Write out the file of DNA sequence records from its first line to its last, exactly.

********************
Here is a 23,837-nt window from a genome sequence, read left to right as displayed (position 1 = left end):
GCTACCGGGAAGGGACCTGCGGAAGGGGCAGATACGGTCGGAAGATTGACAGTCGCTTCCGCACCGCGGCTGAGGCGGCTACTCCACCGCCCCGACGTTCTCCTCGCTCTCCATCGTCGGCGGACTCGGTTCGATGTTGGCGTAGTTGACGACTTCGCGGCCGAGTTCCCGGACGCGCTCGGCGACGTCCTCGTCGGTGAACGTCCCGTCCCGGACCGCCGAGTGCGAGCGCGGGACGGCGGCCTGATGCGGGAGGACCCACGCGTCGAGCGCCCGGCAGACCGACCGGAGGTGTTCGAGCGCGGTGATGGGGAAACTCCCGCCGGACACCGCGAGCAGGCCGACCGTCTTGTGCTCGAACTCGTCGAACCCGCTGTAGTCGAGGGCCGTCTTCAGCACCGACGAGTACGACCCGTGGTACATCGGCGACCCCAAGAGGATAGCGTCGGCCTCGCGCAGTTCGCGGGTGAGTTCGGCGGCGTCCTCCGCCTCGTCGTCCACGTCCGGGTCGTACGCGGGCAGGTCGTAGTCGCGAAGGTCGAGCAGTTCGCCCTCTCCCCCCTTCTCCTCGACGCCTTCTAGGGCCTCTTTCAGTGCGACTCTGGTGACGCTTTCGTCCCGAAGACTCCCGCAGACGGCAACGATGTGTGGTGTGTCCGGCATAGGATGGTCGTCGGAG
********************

Here is a 23,837-nt window from a genome sequence, read left to right as displayed (position 1 = left end):
GCTACCGGGAAGGGACCTGCGGAAGGGGCAGATACGGTCGGAAGATTGACAGTCGCTTCCGCACCGCGGCTGAGGCGGCTACTCCACCGCCCCGACGTTCTCCTCGCTCTCCATCGTCGGCGGACTCGGTTCGATGTTGGCGTAGTTGACGACTTCGCGGCCGAGTTCCCGGACGCGCTCGGCGACGTCCTCGTCGGTGAACGTCCCGTCCCGGACCGCCGAGTGCGAGCGCGGGACGGCGGCCTGATGCGGGAGGACCCACGCGTCGAGCGCCCGGCAGACCGACCGGAGGTGTTCGAGCGCGGTGATGGGGAAACTCCCGCCGGACACCGCGAGCAGGCCGACCGTCTTGTGCTCGAACTCGTCGAACCCGCTGTAGTCGAGGGCCGTCTTCAGCACCGACGAGTACGACCCGTGGTACATCGGCGACCCCAAGAGGATAGCGTCGGCCTCGCGCAGTTCGCGGGTGAGTTCGGCGGCGTCCTCCGCCTCGTCGTCCACGTCCGGGTCGTACGCGGGCAGGTCGTAGTCGCGAAGGTCGAGCAGTTCGCCCTCTCCCCCCTTCTCCTCGACGCCTTCTAGGGCCTCTTTCAGTGCGACTCTGGTGACGCTTTCGTCCCGAAGACTCCCGCAGACGGCAACGATGTGTGGTGTGTCCGGCATAGGATGGTCGTCGGAG